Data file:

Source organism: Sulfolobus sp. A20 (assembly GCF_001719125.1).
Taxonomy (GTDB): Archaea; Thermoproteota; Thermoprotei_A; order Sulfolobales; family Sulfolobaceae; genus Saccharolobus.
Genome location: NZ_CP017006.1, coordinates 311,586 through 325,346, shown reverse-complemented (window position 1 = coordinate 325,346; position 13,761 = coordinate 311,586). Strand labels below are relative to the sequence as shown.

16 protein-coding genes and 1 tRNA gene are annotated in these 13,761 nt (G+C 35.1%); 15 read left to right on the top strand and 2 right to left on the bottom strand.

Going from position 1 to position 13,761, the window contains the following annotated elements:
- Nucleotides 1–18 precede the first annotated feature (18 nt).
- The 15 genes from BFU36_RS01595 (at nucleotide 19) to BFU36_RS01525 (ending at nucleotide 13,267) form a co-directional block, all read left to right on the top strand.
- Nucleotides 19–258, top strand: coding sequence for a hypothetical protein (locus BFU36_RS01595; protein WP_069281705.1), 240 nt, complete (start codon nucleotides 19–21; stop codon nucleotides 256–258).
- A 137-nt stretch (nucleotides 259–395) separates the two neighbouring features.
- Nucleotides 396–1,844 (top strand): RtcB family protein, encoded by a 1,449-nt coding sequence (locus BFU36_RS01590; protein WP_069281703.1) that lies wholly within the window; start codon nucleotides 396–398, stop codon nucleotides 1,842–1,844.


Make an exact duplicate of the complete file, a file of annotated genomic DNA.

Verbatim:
Source organism: Sulfolobus sp. A20 (assembly GCF_001719125.1).
Taxonomy (GTDB): Archaea; Thermoproteota; Thermoprotei_A; order Sulfolobales; family Sulfolobaceae; genus Saccharolobus.
Genome location: NZ_CP017006.1, coordinates 311,586 through 325,346, shown reverse-complemented (window position 1 = coordinate 325,346; position 13,761 = coordinate 311,586). Strand labels below are relative to the sequence as shown.

16 protein-coding genes and 1 tRNA gene are annotated in these 13,761 nt (G+C 35.1%); 15 read left to right on the top strand and 2 right to left on the bottom strand.

Going from position 1 to position 13,761, the window contains the following annotated elements:
- Nucleotides 1–18 precede the first annotated feature (18 nt).
- The 15 genes from BFU36_RS01595 (at nucleotide 19) to BFU36_RS01525 (ending at nucleotide 13,267) form a co-directional block, all read left to right on the top strand.
- Nucleotides 19–258, top strand: coding sequence for a hypothetical protein (locus BFU36_RS01595; protein WP_069281705.1), 240 nt, complete (start codon nucleotides 19–21; stop codon nucleotides 256–258).
- A 137-nt stretch (nucleotides 259–395) separates the two neighbouring features.
- Nucleotides 396–1,844 (top strand): RtcB family protein, encoded by a 1,449-nt coding sequence (locus BFU36_RS01590; protein WP_069281703.1) that lies wholly within the window; start codon nucleotides 396–398, stop codon nucleotides 1,842–1,844.